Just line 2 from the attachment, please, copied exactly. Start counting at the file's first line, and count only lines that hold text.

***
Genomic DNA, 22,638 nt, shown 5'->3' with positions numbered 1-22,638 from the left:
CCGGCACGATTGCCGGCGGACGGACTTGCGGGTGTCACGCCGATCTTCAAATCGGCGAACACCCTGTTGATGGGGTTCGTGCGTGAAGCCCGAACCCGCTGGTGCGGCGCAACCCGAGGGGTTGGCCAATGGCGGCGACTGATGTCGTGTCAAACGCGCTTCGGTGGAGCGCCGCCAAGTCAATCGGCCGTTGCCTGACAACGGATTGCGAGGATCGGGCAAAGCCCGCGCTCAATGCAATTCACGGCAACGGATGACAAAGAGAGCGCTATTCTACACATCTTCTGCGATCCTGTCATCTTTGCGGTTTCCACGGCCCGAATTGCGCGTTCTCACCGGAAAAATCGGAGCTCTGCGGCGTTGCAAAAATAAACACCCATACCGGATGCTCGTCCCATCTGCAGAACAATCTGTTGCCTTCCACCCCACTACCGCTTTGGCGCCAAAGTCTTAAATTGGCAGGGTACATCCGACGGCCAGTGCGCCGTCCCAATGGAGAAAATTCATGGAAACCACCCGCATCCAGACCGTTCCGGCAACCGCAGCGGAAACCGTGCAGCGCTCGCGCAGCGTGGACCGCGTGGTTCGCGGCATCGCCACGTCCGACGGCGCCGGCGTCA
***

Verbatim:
CCGGCACGATTGCCGGCGGACGGACTTGCGGGTGTCACGCCGATCTTCAAATCGGCGAACACCCTGTTGATGGGGTTCGTGCGTGAAGCCCGAACCCGCTGGTGCGGCGCAACCCGAGGGGTTGGCCAATGGCGGCGACTGATGTCGTGTCAAACGCGCTTCGGTGGAGCGCCGCCAAGTCAATCGGCCGTTGCCTGACAACGGATTGCGAGGATCGGGCAAAGCCCGCGCTCAATGCAATTCACGGCAACGGATGACAAAGAGAGCGCTATTCTACACATCTTCTGCGATCCTGTCATCTTTGCGGTTTCCACGGCCCGAATTGCGCGTTCTCACCGGAAAAATCGGAGCTCTGCGGCGTTGCAAAAATAAACACCCATACCGGATGCTCGTCCCATCTGCAGAACAATCTGTTGCCTTCCACCCCACTACCGCTTTGGCGCCAAAGTCTTAAATTGGCAGGGTACATCCGACGGCCAGTGCGCCGTCCCAATGGAGAAAATTCATGGAAACCACCCGCATCCAGACCGTTCCGGCAACCGCAGCGGAAACCGTGCAGCGCTCGCGCAGCGTGGACCGCGTGGTTCGCGGCATCGCCACGTCCGACGGCGCCGGCGTCA